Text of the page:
February 19, 2019

Etage Projects

A few words with the director and founder Maria Foerlev

Words Erica Lindberg

Etage Projects is an art and design gallery in Copenhagen. By exploring what a merge between art and design could look like, the line between the two concepts  (if such a line ever existed) is blurred. The gallery abstains from taking a stand in the questions ‘What is Art’ and ‘What is Design’. Nevertheless, they think that “we should question the term ‘design’; nowadays an abused word, deprived of all social and collective implications as initiated by the Bauhaus school. Rather than design, Etage Projects wants to reflect on the objects that surround us and the stories and reflections they produce.”

The director and founder of the gallery, Maria Foerlev, describes how her academic background formed what would eventually become Etage Projects: “I studied art and design history at Sotheby’s Institute in London, and then went on to an architecture degree at the Danish Royal Academy. When returning to Copenhagen after two years in South Africa, I struggled to choose between these distinct fields of art, design, and architecture. Luckily for me, many people in these fields felt the same.”

" There is a need for design for its functional utilitarian purpose. There is a need for art for its poetic psychology. There is a need for them together."

Etage Projects focuses especially on cross-aesthetic methods. This focus stems from an interest in the ways in which aesthetics affect us, and how ideas can translate into aesthetics. This is why Maria Foerlev has chosen to work with artists who create functional pieces as well as designers working conceptually, “their work relies on an engaging experience you cannot get as a passive viewer. You could say these works translate conceptual visions into the realm of functionality and daily-life objects.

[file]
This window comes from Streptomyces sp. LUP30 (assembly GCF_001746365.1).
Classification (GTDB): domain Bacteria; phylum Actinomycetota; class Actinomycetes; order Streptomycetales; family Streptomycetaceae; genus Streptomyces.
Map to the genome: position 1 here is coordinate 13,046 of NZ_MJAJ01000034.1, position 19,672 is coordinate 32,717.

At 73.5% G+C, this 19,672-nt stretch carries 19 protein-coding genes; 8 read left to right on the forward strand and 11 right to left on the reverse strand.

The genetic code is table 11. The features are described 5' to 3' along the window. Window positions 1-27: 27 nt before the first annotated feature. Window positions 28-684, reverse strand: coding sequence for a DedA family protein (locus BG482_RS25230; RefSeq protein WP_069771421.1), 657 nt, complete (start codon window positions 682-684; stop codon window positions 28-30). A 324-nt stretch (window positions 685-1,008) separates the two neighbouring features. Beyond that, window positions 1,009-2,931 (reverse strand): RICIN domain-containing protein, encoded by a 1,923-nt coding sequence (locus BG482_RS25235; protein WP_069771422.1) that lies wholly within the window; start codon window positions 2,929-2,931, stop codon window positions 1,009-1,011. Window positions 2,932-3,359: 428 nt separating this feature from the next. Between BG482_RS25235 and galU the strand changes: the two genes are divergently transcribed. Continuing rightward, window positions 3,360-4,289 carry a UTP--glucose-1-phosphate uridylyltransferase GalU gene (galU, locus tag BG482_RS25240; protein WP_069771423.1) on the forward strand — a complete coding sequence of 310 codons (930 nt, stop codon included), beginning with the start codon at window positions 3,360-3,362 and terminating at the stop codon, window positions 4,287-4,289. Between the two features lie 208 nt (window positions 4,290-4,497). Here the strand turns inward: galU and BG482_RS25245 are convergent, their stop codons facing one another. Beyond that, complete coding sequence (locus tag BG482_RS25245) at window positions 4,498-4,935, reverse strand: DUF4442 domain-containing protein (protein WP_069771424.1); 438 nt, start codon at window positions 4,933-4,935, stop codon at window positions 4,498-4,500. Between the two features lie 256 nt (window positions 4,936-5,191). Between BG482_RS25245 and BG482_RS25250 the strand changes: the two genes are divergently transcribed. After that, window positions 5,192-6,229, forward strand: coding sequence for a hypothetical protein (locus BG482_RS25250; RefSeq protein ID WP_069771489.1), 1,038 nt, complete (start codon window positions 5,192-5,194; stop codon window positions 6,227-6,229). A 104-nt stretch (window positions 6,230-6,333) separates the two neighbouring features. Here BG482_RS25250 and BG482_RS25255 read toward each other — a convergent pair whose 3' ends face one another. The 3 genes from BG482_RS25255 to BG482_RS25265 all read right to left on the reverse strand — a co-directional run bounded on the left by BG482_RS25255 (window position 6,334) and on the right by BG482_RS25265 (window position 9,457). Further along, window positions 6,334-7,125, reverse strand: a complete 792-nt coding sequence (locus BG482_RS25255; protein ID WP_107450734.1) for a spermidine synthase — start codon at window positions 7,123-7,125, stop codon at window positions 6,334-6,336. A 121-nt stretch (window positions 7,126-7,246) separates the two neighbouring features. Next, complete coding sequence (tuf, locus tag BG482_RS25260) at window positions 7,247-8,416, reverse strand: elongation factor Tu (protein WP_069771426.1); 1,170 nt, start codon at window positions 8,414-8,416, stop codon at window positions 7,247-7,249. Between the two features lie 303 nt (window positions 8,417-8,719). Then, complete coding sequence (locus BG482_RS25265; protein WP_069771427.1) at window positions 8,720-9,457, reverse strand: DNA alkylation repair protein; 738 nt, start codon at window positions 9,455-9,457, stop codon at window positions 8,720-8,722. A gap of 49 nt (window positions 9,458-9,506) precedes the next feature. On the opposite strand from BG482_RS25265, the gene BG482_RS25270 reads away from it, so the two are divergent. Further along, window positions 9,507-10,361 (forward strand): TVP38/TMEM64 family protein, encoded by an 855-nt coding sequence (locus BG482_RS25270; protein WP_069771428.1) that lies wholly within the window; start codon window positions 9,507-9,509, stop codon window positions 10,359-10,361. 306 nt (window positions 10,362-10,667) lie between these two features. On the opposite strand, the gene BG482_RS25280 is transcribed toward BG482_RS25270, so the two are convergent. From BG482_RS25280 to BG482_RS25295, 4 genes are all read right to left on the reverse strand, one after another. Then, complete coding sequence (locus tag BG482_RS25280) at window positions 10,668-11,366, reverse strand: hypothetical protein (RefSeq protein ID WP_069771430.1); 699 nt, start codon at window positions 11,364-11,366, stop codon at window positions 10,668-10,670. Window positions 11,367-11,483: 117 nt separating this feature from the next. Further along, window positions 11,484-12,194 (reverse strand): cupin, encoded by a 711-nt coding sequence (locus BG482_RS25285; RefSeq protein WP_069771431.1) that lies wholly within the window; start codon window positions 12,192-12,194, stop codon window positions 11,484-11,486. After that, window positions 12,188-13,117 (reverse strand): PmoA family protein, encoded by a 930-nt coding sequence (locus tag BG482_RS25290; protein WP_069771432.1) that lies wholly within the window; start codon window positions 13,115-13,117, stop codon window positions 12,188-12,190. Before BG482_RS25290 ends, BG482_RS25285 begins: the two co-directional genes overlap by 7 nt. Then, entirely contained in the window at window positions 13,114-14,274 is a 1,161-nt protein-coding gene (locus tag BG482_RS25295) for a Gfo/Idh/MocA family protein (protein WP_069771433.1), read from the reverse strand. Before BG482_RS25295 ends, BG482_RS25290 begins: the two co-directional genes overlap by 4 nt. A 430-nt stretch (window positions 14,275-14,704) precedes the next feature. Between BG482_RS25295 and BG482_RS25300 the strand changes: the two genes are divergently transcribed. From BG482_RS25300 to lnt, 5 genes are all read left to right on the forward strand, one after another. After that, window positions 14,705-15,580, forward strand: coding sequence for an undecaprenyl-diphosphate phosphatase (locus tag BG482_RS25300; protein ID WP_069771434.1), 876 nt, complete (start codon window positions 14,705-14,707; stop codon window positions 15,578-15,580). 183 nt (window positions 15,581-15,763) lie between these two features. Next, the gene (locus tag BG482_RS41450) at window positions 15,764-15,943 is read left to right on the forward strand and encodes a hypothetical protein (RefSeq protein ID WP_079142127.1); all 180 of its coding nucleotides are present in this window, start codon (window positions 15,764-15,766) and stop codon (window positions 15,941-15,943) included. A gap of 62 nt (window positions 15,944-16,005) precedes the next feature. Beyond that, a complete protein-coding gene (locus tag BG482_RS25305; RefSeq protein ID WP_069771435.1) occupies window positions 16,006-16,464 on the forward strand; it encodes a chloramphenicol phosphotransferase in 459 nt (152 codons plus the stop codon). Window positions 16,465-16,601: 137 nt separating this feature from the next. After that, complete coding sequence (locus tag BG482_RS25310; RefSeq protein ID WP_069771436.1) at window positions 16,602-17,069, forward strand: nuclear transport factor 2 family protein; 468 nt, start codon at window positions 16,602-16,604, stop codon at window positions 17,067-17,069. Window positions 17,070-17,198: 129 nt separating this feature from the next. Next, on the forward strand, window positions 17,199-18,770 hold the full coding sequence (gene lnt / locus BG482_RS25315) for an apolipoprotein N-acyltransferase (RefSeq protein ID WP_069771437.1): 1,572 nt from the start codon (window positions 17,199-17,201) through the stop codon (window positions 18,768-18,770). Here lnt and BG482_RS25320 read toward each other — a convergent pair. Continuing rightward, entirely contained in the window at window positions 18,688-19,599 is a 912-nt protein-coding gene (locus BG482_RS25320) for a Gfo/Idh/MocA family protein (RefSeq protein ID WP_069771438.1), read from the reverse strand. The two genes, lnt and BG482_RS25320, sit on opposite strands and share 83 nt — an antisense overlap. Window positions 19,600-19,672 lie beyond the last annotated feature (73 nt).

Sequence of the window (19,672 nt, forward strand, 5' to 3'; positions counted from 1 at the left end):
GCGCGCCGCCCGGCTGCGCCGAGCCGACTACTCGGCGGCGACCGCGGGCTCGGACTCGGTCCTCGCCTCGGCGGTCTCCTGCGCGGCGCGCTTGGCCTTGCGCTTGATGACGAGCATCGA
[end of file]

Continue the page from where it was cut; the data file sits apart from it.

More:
According to Maria Foerlev, being able to exhibit works that are “deliberately ambiguous”, with “an alternative relationship toward traditional notions and functionality”, shows that there has been a cultural shift in the realm of visual arts. “The world really doesn’t need another chair, but it will always need ideas, emotions and engagement. Today we call it contemporary culture. We are thankfully done asking ‘Is it art or is it design?’” 

FOS, Mountain Vase
Soft Baroque, Small Side Table
Soft Baroque and David Horan, Stainless Steel Bench
Soft Baroque, Lumbar Support
Soft Baroque, Umbrella Stand